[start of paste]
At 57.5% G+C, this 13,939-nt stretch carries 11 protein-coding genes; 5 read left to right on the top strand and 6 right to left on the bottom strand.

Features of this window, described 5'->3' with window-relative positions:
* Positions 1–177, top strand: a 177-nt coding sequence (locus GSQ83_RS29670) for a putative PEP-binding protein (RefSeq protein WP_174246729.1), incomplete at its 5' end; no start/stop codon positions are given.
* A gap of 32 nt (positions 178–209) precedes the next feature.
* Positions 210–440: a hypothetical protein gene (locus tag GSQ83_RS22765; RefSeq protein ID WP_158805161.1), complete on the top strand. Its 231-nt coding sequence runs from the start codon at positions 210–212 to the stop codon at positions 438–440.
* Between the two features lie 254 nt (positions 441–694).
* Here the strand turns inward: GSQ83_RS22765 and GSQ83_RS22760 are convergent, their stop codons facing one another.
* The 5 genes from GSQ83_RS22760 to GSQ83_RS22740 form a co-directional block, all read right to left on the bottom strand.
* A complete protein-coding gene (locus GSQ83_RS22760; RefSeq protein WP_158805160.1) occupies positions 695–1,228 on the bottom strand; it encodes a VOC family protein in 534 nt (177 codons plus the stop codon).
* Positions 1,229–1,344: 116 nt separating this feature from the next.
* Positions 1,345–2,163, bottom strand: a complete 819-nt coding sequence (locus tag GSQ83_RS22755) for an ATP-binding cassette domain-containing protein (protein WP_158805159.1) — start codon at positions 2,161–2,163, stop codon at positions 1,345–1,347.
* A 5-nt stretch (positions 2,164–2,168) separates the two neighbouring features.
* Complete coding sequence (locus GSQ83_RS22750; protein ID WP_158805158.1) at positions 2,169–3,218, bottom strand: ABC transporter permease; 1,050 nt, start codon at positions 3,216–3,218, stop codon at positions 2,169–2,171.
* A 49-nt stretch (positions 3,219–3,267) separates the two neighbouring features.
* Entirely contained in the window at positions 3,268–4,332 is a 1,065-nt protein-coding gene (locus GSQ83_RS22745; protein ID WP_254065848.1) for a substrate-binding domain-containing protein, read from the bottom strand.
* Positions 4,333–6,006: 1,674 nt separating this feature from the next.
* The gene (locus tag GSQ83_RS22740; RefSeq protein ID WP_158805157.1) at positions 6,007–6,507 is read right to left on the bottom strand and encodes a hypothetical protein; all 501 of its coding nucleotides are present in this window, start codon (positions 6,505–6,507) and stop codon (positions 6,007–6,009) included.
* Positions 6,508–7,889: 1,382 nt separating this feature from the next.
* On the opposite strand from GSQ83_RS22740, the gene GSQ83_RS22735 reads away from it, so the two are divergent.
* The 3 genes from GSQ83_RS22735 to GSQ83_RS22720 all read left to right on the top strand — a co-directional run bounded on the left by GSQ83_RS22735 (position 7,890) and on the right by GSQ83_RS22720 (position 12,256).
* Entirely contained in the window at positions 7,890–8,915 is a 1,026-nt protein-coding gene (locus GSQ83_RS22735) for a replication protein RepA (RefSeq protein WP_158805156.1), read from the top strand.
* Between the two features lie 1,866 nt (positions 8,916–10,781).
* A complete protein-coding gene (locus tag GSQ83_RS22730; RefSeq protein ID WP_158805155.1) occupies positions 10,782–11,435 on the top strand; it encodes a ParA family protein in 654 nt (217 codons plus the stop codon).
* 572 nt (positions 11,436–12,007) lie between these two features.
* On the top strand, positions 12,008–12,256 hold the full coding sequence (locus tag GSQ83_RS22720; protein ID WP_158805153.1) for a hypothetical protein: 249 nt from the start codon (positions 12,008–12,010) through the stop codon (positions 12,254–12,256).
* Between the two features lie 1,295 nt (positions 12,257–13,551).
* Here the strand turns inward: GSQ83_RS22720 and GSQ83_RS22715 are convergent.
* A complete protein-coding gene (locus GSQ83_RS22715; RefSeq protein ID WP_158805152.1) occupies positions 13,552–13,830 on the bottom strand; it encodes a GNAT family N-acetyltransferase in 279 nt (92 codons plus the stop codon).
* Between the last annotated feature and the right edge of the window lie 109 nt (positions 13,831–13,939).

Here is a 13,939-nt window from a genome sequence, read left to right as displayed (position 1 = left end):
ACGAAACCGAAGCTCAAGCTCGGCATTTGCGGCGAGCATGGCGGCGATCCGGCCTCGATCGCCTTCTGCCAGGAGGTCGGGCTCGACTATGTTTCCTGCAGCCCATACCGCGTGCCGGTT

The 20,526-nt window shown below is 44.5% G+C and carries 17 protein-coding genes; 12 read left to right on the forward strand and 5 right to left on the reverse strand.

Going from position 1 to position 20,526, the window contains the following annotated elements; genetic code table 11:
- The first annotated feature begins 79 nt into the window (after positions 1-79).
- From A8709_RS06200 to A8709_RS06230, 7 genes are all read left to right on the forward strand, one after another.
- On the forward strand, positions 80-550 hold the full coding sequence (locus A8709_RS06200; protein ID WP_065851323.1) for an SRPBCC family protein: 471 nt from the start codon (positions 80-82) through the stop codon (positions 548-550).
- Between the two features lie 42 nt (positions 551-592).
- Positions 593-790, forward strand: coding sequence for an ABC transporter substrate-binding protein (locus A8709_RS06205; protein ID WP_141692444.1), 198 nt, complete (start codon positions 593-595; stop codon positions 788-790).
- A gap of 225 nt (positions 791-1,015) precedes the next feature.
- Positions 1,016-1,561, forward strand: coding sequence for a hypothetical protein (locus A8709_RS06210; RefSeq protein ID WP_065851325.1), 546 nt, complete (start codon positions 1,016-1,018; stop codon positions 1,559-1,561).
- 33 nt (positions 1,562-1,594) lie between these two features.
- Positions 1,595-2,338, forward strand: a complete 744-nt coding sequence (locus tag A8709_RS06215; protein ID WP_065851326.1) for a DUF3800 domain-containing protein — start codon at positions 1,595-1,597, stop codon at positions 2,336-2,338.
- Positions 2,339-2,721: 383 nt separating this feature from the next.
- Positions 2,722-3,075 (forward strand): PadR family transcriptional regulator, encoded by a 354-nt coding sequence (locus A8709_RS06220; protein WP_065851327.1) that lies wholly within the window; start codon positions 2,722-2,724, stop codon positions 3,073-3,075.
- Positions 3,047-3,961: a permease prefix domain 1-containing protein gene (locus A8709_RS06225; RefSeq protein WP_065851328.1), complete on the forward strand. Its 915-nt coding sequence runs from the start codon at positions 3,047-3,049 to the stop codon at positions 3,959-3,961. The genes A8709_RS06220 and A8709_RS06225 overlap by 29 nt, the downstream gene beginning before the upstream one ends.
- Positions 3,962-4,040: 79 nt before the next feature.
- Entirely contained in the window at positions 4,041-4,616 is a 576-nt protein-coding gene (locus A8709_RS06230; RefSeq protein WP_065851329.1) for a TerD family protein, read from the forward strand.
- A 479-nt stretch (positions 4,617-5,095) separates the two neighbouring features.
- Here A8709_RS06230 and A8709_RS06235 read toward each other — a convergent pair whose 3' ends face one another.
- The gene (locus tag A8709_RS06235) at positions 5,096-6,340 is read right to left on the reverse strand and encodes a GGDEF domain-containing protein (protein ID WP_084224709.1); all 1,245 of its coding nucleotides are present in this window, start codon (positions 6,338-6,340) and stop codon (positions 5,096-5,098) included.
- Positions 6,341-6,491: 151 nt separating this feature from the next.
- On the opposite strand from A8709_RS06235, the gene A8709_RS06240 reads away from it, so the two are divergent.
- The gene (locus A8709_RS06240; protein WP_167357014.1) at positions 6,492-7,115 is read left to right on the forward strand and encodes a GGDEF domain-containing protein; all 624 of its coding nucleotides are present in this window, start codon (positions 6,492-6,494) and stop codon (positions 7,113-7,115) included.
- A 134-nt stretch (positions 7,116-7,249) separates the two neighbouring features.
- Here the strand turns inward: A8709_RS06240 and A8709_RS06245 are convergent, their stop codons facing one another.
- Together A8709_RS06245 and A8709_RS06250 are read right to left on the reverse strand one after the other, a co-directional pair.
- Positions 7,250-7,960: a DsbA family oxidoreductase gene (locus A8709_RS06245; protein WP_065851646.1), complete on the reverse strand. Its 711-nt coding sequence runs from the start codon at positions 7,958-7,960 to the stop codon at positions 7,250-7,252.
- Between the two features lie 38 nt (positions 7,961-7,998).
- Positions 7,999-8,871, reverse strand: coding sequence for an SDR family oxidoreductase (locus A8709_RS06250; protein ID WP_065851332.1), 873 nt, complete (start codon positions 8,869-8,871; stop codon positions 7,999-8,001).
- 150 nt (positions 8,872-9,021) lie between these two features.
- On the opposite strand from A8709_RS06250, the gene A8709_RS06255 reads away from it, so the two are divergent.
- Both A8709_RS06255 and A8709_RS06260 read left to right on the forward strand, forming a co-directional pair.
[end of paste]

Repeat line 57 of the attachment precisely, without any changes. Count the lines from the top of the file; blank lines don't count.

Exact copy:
- Positions 7,250-7,960: a DsbA family oxidoreductase gene (locus A8709_RS06245; protein WP_065851646.1), complete on the reverse strand. Its 711-nt coding sequence runs from the start codon at positions 7,958-7,960 to the stop codon at positions 7,250-7,252.